The Great Inflation in the United States and the United Kingdom: Reconciling Policy Decisions and Data Outcomes
NBER Working Paper No. 14895
We argue that the Great Inflation experienced by both the United Kingdom and the United States in the 1970s has an explanation valid for both countries. The explanation does not appeal to common shocks or to exchange rate linkages, but to the common doctrine underlying the systematic monetary policy choices in each country. The nonmonetary approach to inflation control that was already influential in the United Kingdom came to be adopted by the United States during the 1970s. We document our position by examining official policymaking doctrine in the United Kingdom and the United States in the 1970s, and by considering results from a structural macroeconomic model estimated using U.K. data.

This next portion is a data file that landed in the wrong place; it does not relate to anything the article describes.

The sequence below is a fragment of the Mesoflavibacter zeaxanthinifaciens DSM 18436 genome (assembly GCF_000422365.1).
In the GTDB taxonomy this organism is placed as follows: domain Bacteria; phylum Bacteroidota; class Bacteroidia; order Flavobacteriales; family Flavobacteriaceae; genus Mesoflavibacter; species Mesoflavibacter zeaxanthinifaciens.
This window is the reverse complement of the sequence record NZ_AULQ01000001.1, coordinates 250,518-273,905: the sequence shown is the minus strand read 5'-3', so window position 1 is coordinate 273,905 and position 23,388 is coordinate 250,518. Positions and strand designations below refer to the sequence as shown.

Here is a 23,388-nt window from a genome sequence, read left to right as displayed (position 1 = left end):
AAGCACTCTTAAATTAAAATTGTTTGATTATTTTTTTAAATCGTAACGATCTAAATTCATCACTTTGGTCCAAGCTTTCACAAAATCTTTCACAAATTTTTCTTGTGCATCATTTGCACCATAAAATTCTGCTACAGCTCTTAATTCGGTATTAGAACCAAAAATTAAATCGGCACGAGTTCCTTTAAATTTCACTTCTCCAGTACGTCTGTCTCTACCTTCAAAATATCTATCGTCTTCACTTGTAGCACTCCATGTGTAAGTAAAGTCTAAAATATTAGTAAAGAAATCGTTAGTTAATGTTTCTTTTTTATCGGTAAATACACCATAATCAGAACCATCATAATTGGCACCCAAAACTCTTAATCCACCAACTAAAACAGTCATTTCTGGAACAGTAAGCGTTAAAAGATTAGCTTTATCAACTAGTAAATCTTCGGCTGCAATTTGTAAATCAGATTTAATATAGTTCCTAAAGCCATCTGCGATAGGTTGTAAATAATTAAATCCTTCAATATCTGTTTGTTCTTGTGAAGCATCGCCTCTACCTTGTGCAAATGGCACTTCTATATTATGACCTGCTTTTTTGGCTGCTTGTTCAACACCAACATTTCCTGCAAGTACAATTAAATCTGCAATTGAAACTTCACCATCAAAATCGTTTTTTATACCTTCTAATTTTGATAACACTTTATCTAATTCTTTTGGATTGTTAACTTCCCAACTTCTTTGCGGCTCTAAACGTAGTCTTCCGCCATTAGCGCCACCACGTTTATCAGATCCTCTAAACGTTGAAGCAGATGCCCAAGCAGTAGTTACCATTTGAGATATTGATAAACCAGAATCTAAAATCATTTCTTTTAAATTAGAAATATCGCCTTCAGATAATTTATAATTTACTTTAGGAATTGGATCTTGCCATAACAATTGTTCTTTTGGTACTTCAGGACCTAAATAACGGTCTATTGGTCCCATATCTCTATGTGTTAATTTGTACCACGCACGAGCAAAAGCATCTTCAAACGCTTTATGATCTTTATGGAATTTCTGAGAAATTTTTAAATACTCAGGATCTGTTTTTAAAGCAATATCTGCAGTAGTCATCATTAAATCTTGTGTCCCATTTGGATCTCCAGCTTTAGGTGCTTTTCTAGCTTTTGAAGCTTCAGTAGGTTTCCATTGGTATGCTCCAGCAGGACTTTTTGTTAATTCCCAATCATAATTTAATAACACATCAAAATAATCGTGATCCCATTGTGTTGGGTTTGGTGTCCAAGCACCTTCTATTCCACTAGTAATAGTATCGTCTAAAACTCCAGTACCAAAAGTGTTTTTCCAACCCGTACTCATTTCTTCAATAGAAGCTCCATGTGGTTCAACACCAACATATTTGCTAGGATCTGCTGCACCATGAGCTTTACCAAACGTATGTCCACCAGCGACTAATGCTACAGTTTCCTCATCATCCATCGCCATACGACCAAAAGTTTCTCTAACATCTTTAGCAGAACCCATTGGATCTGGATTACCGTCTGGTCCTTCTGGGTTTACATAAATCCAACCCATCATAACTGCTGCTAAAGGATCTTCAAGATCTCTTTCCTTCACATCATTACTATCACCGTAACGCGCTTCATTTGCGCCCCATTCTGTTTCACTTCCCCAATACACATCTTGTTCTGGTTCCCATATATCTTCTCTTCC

An online appendix is available for this publication.
Published: The Great Inflation in the United States and the United Kingdom: Reconciling Policy Decisions and Data Outcomes, Riccardo DiCecio, Edward Nelson, in The Great Inflation: The Rebirth of Modern Central Banking (2013), University of Chicago Press (p. 393 - 438)
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